SHUSTER: So you didn’t hear Graham preach at the Tabernacle, did you hear him preach elsewhere? I mean we’ve been told that Edman, Dr. [V. Raymond] Edman, sometimes asked him to preach in chapel.

SAXE: Well, I think I remember him preaching in chapel because he was well known. Well received, and everybody acknowledged that he was an unusual man in evangelism. And I believe that Dr. Edman recognized that. And as (I’m talking about myself as a student) I certainly appreciated his commitment to preaching the Gospel of the Lord Jesus Christ.

SHUSTER: Do you recall any specific time that you heard him preach on campus?

SAXE: No, I do not remember that unfortunately.

SHUSTER: Now of course he was also, during his senior year, president of the Christian Council.

SAXE: He was.

SHUSTER: And you succeeded him as president.

SAXE: I did. And that was a great honor to me. Because I knew that he had preceded me. And that was an elected office. One had to preach in...or present himself in chapel. And there were two of us. And by the grace of the Lord I was elected and followed Billy Graham. And I counted that as a great privilege and an honor. And he congratulated me because I had been elected in that office that he had held.

SHUSTER: What did the president of the Christian Council do?

SAXE: Well, I think that under Billy Graham that the ministry was enlarged greatly because of his evangelistic knowledge and prowess. But when I came on, I would say that the items that were handed on to me were missionary missions, activities like FMF [Foreign Mission Fellowship] and then there was the Tuesday prayer meeting night. And then we had to have...we scheduled speakers who when people wrote in and said they’d like to have a speaker for a particular time. And we also provided pulpit supplies [preachers] when they were asked. When we were asked. And occasionally we had a chapel service to represent the Christian service activities. And the thing had been so, had mushroomed so much that when I came on, the college engaged Marjorie Glover, ho was Dr. Glover, the great missions man, she was his...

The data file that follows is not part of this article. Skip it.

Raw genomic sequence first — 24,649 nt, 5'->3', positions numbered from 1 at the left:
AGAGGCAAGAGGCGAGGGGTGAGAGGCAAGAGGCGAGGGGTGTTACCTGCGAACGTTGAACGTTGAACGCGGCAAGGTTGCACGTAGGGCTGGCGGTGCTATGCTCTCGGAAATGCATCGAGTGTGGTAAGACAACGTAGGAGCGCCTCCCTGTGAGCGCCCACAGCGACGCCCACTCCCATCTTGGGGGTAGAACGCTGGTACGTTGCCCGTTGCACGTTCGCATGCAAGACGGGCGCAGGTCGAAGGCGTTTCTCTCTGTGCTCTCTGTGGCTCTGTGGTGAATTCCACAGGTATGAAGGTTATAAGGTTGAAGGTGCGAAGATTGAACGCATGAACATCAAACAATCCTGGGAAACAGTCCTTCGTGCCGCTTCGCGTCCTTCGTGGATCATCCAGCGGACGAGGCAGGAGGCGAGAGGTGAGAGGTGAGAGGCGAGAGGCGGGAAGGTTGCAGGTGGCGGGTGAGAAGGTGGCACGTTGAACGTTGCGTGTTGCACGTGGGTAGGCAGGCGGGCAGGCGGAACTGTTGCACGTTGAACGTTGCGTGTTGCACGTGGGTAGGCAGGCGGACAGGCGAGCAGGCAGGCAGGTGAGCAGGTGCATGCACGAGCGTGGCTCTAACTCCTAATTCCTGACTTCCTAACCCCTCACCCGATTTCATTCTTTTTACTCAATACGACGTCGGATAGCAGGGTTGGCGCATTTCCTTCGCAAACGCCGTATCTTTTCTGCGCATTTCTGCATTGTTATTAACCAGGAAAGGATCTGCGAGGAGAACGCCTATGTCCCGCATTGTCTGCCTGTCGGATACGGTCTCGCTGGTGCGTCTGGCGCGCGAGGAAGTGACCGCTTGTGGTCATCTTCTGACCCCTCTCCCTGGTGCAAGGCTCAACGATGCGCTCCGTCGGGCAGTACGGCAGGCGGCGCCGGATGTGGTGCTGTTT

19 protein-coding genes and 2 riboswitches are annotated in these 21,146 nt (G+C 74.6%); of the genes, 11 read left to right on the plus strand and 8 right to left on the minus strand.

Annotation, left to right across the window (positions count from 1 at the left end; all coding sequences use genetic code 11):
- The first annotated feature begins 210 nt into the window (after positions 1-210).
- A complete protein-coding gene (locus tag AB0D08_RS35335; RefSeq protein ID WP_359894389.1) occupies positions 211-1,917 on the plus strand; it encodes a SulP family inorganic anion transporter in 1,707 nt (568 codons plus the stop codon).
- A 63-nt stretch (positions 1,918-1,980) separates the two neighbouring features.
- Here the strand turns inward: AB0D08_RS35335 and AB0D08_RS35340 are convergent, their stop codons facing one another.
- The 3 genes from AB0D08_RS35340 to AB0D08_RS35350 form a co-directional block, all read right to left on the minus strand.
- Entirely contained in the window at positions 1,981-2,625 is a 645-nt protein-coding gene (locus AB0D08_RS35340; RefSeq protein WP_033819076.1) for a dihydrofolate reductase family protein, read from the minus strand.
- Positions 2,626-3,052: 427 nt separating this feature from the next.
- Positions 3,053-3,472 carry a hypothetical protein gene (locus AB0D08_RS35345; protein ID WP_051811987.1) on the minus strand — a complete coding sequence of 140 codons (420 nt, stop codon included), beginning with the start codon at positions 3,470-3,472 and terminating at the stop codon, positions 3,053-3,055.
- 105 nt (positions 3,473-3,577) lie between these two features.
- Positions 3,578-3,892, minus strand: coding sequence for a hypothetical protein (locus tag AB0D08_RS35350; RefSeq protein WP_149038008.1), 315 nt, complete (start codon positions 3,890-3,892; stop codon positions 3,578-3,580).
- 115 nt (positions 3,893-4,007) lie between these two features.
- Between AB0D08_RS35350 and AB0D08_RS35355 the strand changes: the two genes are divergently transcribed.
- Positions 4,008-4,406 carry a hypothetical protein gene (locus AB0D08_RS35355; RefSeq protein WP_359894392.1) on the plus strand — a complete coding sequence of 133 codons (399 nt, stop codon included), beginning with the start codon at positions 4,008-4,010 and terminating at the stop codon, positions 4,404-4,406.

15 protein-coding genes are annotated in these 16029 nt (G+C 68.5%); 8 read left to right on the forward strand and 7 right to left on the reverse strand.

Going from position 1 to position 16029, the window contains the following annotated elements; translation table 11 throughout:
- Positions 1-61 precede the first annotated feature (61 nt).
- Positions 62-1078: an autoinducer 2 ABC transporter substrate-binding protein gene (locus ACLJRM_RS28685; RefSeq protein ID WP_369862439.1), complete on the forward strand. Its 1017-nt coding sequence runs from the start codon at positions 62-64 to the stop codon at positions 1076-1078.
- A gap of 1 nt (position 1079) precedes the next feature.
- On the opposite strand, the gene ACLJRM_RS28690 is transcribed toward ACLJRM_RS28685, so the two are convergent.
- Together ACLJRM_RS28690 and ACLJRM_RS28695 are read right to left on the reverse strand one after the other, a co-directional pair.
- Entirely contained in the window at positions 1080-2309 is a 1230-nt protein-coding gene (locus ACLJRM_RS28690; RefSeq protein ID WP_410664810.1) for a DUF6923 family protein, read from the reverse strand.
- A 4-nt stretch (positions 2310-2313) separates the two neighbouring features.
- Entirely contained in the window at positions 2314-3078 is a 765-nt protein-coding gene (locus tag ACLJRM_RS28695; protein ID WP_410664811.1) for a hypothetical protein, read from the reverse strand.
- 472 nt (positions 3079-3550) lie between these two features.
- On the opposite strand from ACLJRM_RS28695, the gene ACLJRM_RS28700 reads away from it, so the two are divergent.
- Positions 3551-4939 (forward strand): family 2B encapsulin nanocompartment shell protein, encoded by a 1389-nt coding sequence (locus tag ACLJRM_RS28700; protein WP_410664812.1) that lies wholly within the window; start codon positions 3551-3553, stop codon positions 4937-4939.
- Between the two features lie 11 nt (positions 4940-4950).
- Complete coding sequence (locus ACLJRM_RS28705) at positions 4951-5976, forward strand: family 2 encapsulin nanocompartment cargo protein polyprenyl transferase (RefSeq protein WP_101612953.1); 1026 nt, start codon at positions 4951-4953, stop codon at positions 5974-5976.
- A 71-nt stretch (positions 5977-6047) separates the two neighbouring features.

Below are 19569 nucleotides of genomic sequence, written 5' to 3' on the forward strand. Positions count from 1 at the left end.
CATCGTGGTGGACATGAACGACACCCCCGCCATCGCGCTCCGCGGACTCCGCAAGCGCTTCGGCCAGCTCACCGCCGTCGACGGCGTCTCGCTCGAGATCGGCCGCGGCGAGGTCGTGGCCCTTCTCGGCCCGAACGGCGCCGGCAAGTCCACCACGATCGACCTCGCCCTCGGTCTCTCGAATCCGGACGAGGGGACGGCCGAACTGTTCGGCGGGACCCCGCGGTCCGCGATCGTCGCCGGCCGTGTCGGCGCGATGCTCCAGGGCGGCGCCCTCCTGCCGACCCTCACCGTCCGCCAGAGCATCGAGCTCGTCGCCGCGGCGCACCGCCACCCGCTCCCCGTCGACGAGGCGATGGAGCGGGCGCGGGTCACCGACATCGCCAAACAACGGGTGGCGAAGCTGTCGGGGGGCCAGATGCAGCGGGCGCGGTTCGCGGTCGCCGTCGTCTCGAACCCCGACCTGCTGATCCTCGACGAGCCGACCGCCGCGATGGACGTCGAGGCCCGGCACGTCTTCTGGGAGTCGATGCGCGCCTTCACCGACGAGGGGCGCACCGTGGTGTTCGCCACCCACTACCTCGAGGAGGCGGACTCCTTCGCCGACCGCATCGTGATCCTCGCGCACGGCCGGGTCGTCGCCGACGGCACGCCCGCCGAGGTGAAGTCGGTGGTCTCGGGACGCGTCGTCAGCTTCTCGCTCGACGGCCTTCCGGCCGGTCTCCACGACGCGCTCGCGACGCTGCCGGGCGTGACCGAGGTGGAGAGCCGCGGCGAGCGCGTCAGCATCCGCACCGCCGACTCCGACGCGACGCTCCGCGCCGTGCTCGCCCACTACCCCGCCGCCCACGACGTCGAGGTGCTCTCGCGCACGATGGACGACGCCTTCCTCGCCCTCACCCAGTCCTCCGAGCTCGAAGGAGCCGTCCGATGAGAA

SHUSTER: Arthur Glover? I’m sorry, Robert Glover.

SAXE: No. It was Marjorie Glover.

SHUSTER: But you said the great missions man. You meant Robert Glover of the CIM [USA director of the China Inland Mission]?